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I am fortunate to have worked with my summer research team because …

I have a linked pair of traditions that I do with my summer research students. In mid-spring, when the team first meets each other, I ask each person to introduce themselves with a phrase of the form

At the end of the summer, you will say I am fortunate to have worked with [fill in name] because [fill in reason].

Students generally have trouble figuring out what to say. Usually it’s something of the form because I worked hard or because I’m a nice person.

The paired activity happens at the end of the summer [1]. We go through each team member, one-by-one, and each other team member says I am fortunate to have worked with [team member] because [fill in reason]. My experience is that my students don’t think enough about their own accomplishments and strengths, but they are pretty good at identifying each others’ and, in doing so, make their peers and themselves feel an appropriate sense of accomplishment.

We debriefed tonight, after the last day of code camp and before going off to see The Big Sick [2]. But I think a few more statements are appropriate.

I am fortunate to have worked with the Summer 2017 Glimmer [3] team [4] because …

They formed a cohesive group, with each student taking on responsibilities as appropriate and with the whole team noticing when new responsibilities arose.

They were a lot of fun to work with, in spite of some of their musical and filmic preferences.

They took responsibility for designing the curricula for and running our two summer code camps. While I made some comments on curricula, I could generally sit back and trust that they would design and run things well. I could not have run the camps without them. They, on the other hand, could almost certainly have run the camps without me.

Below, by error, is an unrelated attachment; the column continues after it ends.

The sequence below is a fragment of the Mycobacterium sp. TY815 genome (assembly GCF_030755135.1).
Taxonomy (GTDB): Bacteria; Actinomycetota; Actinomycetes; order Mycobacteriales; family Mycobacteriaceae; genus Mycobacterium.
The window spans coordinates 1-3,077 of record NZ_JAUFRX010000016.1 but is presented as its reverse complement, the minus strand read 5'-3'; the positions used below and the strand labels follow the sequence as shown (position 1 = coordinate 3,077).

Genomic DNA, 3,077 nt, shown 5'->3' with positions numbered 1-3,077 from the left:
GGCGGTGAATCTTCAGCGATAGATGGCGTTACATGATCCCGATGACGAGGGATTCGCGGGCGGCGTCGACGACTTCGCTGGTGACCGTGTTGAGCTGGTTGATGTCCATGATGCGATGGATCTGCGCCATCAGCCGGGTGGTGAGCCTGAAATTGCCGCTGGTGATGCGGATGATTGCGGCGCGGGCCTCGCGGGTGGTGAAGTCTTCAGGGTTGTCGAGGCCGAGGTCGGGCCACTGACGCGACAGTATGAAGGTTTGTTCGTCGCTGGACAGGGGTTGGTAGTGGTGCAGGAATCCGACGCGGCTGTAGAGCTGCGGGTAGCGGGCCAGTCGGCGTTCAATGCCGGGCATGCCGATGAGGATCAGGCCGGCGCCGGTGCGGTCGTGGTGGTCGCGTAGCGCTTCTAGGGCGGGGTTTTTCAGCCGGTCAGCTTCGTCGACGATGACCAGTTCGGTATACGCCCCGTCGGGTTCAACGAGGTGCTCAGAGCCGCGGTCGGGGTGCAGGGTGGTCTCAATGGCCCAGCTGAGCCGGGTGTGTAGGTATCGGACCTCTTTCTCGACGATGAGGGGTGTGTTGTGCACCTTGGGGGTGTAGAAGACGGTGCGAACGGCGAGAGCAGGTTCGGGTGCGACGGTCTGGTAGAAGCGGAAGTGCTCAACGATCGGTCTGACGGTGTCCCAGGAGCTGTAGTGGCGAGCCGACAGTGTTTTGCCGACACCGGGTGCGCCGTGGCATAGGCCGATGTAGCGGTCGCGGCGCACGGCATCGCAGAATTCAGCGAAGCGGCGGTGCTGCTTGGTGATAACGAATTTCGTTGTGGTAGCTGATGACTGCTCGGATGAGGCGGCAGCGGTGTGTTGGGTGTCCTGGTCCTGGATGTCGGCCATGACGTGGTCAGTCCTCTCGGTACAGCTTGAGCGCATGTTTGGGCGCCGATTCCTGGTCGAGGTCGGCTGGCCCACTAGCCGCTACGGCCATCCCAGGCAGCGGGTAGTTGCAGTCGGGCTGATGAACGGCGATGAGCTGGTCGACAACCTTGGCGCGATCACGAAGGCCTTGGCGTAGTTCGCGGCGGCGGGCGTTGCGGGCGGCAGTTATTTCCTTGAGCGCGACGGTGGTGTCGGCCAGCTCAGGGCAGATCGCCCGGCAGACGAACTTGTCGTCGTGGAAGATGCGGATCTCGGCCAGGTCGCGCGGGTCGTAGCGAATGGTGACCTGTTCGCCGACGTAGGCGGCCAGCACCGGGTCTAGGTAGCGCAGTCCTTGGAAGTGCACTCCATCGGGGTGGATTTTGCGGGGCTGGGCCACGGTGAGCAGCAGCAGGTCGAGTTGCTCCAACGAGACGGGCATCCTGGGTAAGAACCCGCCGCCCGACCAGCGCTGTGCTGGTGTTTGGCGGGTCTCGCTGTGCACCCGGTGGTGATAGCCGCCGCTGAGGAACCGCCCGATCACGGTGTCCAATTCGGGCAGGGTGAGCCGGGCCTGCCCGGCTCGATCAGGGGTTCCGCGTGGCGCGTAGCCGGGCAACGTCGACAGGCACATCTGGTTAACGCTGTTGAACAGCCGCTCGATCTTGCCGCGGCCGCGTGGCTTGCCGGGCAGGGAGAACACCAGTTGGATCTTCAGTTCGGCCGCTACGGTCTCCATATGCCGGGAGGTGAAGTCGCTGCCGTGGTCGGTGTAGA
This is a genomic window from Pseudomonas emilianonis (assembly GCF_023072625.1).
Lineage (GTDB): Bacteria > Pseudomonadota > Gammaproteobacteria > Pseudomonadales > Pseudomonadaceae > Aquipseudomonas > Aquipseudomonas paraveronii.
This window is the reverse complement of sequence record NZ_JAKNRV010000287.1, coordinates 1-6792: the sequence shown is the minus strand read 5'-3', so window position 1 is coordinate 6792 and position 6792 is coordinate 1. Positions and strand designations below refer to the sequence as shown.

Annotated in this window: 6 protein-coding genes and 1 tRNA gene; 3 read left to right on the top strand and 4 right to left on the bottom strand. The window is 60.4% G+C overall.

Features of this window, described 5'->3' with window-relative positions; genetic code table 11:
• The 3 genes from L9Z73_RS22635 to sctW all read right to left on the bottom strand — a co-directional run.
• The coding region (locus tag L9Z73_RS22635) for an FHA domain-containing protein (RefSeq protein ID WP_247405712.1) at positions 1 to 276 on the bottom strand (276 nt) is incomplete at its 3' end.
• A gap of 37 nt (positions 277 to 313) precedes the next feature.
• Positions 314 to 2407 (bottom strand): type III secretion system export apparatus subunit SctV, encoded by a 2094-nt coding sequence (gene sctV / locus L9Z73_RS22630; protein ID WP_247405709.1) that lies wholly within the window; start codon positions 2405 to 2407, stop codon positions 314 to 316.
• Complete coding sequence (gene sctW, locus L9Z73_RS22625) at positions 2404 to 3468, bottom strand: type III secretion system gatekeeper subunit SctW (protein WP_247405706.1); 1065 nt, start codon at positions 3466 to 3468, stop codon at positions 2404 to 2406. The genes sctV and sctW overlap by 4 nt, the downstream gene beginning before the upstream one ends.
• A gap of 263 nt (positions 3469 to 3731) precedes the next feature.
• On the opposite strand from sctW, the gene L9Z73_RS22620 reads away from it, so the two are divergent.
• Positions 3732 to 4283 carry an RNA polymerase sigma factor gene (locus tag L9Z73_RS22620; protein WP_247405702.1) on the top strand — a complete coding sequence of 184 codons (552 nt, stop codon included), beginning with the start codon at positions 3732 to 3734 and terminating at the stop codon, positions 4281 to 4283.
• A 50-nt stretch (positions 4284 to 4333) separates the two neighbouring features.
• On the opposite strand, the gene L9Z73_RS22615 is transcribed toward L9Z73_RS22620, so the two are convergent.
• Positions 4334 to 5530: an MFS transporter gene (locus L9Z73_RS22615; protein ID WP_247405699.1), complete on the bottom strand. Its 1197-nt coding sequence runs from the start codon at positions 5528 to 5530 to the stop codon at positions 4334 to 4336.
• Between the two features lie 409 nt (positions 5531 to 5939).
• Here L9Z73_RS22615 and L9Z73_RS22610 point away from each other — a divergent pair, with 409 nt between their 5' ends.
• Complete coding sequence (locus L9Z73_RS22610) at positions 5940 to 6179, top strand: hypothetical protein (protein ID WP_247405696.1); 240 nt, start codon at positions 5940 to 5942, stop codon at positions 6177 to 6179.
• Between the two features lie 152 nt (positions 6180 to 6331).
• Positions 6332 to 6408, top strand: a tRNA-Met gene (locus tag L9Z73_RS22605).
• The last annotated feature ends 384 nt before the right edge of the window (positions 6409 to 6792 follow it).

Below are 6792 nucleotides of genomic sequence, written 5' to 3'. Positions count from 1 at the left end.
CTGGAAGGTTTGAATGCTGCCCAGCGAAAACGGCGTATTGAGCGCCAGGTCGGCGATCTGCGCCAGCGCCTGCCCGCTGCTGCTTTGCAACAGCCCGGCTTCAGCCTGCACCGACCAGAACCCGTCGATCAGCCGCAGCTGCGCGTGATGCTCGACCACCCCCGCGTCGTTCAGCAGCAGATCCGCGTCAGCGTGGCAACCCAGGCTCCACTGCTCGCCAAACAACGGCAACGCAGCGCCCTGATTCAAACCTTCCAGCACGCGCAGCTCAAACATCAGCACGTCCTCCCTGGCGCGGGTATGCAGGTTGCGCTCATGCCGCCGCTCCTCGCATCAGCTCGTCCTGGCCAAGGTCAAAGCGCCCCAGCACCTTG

They regularly went above and beyond the call of duty. They worked 7:30 a.m. to 6:30 p.m. each day of camp. When we thought there would be thunderstorms on Wednesday and they’d planned a long afternoon activity on Wednesday, some of them stayed up until midnight on Tuesday to make sure that we had new curriculum for Wednesday. When we realized that the campers had trouble finding data sets in the appropriate form, the students stayed late finding and massaging data.

They came up with some astoundingly creative ideas. I particularly like the diplomas and camper notes, but there were also many others.

They were willing to challenge me when they thought I was wrong [5] and to nudge me when they thought I should be focusing on something else [6].

As a group, they were thoughtful and creative.

Perhaps most importantly, they are also genuinely nice people with whom it was a pleasure to work each day.

I’m sorry that the summer has ended [7]. I’d love to be able to work with them for another five weeks or more [8]. I look forward to working with many of them in various capacities throughout the school year and maybe even convincing one or two to return next summer [9].

[1] Yes, I tell them at that first meeting that we will do this at the end of the summer.

[2] Starring former research student Kumail Nanjiani. I don’t think anyone ever came up with I am fortunate to have worked with Kumail because he will release one of the great films of the year 2017.

[3] Grinnell Laboratory for Interactive Multi-Media Experimentation and Research. It should be GLIMMER, but I like mixed case.

[4] I will not provide the names of the students in a public document. They know who they are.

[5] It’s rare that I am wrong, but it does happen.

[6] I am more frequently off task than I would like.

[7] Officially, there are a few more weeks of summer. But their ten weeks of research are now done.

[8] That wish ignores the number of things I’m doing next week. For example, I am now booked solid from 8:00 a.m. to 5:00 p.m. on Monday.

[9] Unfortunately, students are better off going off to internships or REUs, rather than returning to work with me. Still, it would be nice.

Version 1.0.1 of 2017-07-28.